School board member Jeanne Williams, who was at the school last week, said that despite the problems, everyone is extremely proud of the new building.

“The community really uses it,” she said. “But after two years, why can’t we get these things fixed?”

Greater Egg Harbor Regional also had drainage problems with its new Cedar Creek High School in Egg Harbor City, which opened in September 2010. Superintendent Steven Ciccariello said the major repairs were done during the past couple of months.

Charles Caramanna, operations manager at Greyhawk, the project manager for the Egg Harbor City school, said that while drainage problems can linger, the Egg Harbor City school problems have stretched the envelope. He said Greyhawk’s management contract ended when the building was completed, so the firm has not been involved in the remediation issues.

Gilly said Greyhawk has still been helpful, but there has been lots of finger-pointing over the cause of the problems and numerous delays. School officials have been told they were not operating the HVAC system properly, but problems continue. The school was designed by the Vaugh Collaborative and built by Tamburro Bros. Construction in Millville.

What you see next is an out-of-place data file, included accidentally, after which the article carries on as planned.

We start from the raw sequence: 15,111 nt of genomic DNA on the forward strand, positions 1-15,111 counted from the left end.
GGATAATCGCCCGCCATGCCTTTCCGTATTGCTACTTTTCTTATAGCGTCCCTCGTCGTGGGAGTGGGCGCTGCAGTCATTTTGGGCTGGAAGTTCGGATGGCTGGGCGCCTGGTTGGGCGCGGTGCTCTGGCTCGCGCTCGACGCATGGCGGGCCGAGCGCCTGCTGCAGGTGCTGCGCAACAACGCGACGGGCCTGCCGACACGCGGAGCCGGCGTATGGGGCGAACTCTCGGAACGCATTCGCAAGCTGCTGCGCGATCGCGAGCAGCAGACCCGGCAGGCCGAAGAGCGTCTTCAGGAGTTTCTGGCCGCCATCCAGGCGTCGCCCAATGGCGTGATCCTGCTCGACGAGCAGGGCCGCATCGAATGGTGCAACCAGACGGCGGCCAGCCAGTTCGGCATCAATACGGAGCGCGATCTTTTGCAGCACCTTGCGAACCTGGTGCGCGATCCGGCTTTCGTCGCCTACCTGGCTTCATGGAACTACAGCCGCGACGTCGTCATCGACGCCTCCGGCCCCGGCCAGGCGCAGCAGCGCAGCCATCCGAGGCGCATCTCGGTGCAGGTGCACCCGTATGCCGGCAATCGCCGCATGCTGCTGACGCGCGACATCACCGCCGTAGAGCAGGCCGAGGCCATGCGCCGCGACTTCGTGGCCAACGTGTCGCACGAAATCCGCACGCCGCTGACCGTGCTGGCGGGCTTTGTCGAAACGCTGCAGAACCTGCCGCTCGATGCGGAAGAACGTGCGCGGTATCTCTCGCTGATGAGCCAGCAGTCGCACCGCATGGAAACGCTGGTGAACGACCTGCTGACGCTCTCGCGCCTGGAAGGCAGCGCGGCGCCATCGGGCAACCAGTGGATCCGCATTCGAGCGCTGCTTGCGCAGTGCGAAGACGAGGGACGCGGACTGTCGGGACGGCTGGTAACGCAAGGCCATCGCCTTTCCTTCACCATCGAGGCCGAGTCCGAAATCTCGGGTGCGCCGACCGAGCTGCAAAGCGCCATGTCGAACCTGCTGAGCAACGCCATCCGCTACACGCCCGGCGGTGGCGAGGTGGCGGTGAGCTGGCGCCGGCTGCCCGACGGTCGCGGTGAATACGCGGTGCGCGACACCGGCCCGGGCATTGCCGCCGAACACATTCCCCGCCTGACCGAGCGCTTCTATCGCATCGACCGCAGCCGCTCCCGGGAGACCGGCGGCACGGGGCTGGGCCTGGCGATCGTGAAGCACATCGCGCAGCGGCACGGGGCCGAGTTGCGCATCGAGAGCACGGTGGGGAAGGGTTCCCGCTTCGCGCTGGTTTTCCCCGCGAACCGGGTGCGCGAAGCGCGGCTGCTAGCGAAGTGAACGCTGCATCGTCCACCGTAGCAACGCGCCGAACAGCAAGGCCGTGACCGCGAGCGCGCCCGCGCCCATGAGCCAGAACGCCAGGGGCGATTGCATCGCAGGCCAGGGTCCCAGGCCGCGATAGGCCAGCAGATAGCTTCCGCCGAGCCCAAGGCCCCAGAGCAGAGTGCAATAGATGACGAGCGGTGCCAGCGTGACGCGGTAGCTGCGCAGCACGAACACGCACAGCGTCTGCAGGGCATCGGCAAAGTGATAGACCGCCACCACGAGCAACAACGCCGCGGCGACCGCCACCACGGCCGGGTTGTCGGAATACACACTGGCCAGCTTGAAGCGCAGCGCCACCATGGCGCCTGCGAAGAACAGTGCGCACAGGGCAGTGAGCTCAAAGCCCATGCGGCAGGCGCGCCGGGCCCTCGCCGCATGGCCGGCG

Gilly said he understands new buildings have glitches. He said that, overall, the school is fabulous and a blessing to the community. His issue is that far more money is being held than will be needed, and he could use that money to save jobs rather than having to turn to local taxpayers.

Maier said the only money the district can access from the account is any interest that has been earned.

Smurlo said the interest has been tapped in the past. But now that interest rates are low, and most of the bond has been spent, less interest is being earned. As of Feb. 28, $6,586.92 in interest was available, SDA data show.

Gilly said the issue is compounded by the SDA now charging school districts for what were supposed to be grants to help cover the cost of the school. The district actively promoted the SDA grant when it pushed for a new school in 2007, since the state would pay two-thirds of the low-income district’s costs. But while the state changed contract terms for its benefit, the SDA has refused to consider an exception that could help the district.